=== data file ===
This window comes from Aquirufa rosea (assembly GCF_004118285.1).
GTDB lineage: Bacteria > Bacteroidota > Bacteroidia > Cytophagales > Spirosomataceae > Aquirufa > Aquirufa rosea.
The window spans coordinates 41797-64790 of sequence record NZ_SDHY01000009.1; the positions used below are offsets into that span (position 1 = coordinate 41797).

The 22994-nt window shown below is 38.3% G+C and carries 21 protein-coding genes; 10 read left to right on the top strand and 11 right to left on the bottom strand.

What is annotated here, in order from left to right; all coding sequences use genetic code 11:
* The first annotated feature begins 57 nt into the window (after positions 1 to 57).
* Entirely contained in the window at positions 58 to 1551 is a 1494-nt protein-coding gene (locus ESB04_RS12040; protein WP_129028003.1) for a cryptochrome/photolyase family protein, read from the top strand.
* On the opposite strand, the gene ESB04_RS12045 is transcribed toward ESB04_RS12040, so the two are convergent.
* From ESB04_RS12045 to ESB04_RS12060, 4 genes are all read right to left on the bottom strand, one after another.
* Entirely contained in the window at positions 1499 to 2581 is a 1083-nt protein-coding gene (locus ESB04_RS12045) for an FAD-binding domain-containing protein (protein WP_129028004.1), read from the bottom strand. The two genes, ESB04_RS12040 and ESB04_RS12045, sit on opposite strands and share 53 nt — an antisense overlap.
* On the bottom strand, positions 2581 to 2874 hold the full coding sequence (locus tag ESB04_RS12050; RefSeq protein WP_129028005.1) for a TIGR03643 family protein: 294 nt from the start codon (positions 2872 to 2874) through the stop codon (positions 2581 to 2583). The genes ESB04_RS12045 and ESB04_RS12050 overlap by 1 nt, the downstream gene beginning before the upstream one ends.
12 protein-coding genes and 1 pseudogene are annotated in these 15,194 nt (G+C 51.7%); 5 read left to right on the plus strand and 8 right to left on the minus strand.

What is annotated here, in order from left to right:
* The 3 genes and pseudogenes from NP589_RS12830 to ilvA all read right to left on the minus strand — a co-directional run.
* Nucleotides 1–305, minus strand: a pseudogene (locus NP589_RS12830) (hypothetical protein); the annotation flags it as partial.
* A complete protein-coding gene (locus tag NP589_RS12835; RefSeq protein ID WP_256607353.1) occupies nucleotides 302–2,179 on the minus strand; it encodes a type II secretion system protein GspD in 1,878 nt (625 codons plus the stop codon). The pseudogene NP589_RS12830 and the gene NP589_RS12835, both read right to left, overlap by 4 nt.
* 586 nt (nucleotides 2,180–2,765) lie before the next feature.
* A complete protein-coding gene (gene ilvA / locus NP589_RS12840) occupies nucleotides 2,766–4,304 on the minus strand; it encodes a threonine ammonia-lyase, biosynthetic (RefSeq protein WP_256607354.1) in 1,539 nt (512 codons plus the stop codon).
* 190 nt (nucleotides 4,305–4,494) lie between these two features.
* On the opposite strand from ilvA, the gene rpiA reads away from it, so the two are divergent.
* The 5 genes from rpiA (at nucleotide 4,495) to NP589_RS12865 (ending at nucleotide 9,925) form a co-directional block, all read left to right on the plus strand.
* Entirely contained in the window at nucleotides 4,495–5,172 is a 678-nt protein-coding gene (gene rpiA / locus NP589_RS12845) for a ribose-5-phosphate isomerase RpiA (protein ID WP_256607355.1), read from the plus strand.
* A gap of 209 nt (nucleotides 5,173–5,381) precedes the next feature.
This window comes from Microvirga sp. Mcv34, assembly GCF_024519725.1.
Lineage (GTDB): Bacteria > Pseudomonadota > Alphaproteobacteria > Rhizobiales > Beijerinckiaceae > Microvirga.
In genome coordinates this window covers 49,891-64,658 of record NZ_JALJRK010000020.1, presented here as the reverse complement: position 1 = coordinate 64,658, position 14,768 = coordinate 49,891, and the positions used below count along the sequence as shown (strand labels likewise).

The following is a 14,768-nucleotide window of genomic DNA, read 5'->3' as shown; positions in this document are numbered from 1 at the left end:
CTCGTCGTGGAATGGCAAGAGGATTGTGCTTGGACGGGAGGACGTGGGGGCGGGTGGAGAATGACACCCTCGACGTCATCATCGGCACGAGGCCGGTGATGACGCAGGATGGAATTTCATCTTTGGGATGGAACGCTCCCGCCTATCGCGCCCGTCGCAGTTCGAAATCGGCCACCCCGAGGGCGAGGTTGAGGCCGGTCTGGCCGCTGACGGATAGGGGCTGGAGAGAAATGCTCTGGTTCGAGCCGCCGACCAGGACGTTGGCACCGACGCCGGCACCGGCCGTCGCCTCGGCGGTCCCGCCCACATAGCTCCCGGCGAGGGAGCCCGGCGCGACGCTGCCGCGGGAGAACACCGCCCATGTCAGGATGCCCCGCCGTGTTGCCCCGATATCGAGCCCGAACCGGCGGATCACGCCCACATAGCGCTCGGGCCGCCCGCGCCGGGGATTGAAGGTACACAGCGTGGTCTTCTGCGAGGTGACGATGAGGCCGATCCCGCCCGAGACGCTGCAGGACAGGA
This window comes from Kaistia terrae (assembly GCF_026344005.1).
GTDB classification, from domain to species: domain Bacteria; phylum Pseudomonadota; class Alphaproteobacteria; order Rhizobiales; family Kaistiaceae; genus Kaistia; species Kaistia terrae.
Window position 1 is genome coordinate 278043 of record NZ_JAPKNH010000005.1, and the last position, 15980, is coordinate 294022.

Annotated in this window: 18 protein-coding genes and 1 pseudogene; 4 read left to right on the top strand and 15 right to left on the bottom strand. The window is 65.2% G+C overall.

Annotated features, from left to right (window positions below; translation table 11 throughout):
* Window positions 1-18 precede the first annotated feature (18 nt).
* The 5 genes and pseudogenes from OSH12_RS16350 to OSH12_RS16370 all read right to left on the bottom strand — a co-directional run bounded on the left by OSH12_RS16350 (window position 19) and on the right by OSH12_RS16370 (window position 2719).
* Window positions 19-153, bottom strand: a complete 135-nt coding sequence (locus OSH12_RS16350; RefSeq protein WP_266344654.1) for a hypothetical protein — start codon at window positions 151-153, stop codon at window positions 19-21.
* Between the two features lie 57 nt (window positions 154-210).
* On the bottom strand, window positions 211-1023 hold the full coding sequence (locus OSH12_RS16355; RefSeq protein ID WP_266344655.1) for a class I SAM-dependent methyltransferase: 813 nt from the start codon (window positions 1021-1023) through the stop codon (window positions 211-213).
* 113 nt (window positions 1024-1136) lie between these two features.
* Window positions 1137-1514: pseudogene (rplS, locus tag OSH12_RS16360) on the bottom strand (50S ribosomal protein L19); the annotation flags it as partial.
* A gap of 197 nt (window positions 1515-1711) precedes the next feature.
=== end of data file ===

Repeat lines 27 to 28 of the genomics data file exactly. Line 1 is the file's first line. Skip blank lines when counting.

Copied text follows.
The following is a 14,768-nucleotide window of genomic DNA, read 5'->3' as shown; positions in this document are numbered from 1 at the left end:
CTCGTCGTGGAATGGCAAGAGGATTGTGCTTGGACGGGAGGACGTGGGGGCGGGTGGAGAATGACACCCTCGACGTCATCATCGGCACGAGGCCGGTGATGACGCAGGATGGAATTTCATCTTTGGGATGGAACGCTCCCGCCTATCGCGCCCGTCGCAGTTCGAAATCGGCCACCCCGAGGGCGAGGTTGAGGCCGGTCTGGCCGCTGACGGATAGGGGCTGGAGAGAAATGCTCTGGTTCGAGCCGCCGACCAGGACGTTGGCACCGACGCCGGCACCGGCCGTCGCCTCGGCGGTCCCGCCCACATAGCTCCCGGCGAGGGAGCCCGGCGCGACGCTGCCGCGGGAGAACACCGCCCATGTCAGGATGCCCCGCCGTGTTGCCCCGATATCGAGCCCGAACCGGCGGATCACGCCCACATAGCGCTCGGGCCGCCCGCGCCGGGGATTGAAGGTACACAGCGTGGTCTTCTGCGAGGTGACGATGAGGCCGATCCCGCCCGAGACGCTGCAGGACAGGA